Jealousy, Italian Style (1970) Cinecittà Luce
Jealousy, Italian Style (1970) Cinecittà Luce
Jealousy, Italian Style (1970) Cinecittà Luce

The Melbourne Cinémathèque & ACMI present

Jealousy, Italian Style

Ettore Scola | Italy | | Unclassified (15+)
Film

This event has ended and tickets are no longer available.

In one of her greatest comedic performances, Monica Vitti is Adelaide, a florist in a less-than-picturesque Rome enmeshed in a turbulent, farcical relationship with both Marcello Mastroianni’s adulterous communist bricklayer (a Cannes Best Actor-winning turn) and Giancarlo Giannini’s woebegone young pizzaiolo (hence the film’s international title, The Pizza Triangle). Co-writer and director Scola here infuses the commedia all’italiana with bitter irony and fourth wall-breaking formal sophistication; the cinematography is by the great Carlo Di Palma.

Format: Colour, 35mm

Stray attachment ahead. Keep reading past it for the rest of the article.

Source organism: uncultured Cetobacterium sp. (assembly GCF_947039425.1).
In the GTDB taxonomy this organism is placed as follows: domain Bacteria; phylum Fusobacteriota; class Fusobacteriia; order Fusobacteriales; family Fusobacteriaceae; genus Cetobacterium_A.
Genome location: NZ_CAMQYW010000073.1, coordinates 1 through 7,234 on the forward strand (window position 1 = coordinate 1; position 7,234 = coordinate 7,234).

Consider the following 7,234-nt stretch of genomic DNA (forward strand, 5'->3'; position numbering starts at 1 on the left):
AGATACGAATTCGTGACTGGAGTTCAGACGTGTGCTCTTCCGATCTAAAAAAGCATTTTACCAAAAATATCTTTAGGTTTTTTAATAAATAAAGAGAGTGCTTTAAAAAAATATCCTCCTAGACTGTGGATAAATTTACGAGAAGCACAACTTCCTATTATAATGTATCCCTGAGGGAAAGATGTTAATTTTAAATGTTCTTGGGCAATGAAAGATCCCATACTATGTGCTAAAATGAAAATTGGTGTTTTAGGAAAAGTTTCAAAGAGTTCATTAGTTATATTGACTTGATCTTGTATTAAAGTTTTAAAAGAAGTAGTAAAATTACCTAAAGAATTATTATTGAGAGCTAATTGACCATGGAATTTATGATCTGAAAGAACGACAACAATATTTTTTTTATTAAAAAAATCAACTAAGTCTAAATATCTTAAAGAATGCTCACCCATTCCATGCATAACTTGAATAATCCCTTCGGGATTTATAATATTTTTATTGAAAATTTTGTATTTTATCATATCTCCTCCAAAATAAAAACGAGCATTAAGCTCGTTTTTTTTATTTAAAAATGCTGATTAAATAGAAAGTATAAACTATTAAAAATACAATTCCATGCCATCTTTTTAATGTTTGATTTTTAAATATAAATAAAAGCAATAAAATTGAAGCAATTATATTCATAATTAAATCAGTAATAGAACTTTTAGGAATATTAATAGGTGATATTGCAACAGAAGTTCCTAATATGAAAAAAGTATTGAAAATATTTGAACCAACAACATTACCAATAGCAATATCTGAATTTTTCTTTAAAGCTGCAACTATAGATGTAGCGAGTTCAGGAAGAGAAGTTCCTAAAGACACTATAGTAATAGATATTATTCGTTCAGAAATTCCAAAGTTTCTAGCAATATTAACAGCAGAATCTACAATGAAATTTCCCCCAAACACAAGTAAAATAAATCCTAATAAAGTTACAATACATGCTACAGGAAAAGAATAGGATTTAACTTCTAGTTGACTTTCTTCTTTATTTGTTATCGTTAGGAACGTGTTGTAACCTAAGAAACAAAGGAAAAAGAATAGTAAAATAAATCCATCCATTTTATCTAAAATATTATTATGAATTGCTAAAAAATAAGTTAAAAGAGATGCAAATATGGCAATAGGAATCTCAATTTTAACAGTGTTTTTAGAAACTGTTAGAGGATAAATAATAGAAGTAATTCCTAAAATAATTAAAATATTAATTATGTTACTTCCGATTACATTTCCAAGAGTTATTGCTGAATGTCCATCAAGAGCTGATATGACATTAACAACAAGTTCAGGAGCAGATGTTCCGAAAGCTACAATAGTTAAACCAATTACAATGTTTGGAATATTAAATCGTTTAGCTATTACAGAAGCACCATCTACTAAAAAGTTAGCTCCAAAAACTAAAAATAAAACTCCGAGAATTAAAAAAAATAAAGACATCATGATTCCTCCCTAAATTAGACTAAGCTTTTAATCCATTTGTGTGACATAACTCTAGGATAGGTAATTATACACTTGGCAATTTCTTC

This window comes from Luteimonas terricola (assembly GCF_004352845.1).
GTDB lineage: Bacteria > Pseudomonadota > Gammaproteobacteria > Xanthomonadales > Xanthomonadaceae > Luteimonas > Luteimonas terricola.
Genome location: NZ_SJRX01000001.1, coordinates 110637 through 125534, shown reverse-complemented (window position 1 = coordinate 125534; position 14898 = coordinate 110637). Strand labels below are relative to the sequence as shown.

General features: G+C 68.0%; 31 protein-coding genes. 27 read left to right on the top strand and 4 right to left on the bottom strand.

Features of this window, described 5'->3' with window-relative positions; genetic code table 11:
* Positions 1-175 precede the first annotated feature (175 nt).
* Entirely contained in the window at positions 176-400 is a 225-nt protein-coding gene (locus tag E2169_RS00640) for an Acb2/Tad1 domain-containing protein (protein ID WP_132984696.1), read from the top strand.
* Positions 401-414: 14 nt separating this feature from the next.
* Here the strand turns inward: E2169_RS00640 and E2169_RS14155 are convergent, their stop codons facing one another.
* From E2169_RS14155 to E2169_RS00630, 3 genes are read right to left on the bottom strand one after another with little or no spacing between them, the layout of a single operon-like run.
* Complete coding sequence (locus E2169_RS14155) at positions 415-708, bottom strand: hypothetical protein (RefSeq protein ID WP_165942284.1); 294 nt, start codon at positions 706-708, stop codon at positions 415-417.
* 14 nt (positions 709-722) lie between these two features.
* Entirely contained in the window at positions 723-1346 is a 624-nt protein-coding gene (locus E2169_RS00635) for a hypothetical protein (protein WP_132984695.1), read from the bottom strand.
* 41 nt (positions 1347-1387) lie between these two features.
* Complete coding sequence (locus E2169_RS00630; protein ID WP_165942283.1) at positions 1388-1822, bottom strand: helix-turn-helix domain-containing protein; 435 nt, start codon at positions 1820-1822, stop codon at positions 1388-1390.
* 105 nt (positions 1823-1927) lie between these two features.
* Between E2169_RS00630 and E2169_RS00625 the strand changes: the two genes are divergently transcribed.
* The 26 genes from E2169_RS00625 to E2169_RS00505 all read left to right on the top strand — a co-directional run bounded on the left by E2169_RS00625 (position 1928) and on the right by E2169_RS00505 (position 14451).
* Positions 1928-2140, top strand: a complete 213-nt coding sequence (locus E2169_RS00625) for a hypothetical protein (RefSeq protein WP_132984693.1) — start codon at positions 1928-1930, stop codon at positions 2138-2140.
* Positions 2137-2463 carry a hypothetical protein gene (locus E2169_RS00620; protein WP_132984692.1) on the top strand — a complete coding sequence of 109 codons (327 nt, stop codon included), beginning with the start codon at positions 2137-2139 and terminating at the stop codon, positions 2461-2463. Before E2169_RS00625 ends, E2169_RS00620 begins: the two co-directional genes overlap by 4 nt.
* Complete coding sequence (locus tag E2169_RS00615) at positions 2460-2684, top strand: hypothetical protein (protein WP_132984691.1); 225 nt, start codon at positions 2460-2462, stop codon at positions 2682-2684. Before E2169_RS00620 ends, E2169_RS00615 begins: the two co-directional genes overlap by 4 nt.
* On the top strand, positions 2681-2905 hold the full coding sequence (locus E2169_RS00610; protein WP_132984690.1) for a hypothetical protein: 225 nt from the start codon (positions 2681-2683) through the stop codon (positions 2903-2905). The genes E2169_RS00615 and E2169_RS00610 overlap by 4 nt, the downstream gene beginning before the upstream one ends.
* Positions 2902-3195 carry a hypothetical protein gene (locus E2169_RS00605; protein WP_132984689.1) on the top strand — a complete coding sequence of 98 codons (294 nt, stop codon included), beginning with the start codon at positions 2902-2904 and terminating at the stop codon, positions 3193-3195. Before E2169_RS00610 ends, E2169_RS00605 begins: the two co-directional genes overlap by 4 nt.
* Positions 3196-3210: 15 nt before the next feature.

Language: Italian with English Subtitles
Source: Cinecittà Luce
Courtesy: Cinecittà Luce
Duration: 99 mins

When

Duration

99 mins

Rating

Unclassified (15+)

Where

Cinema 1, Level 2
ACMI, Fed Square

How to get there

Membership options

Mini membership
(3 consecutive weeks)
$27–$32

Annual memberships
$153–295

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Also screening on Wed 1 June

Program

Facing Modernity: A Tribute to Monica Vitti

Modesty Blaise (1966) – Wed 25 May at 7pm
Red Desert (1964) – Wed 25 May at 9.15pm
L’Eclisse (1962) – Wed 1 June at 7pm
Jealousy, Italian Style (1970)– Wed 1 June at 9.15pm

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About the program

Monica Vitti is one of the most iconic performers of European modernist cinema. She is best known for her extraordinary four-film collaboration with lover Michelangelo Antonioni in the early 1960s. The cultural and artistic impact of these four films – which launched her career – has, in the international realm at least, tended to obscure her much longer reign as an almost-unrivalled star of Italian comedy.

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Monica Vitti - photoshoot

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About Melbourne Cinémathèque

Australia's longest-running film society, Melbourne Cinémathèque screens significant works of international cinema in the medium they were created, the way they would have originally screened.

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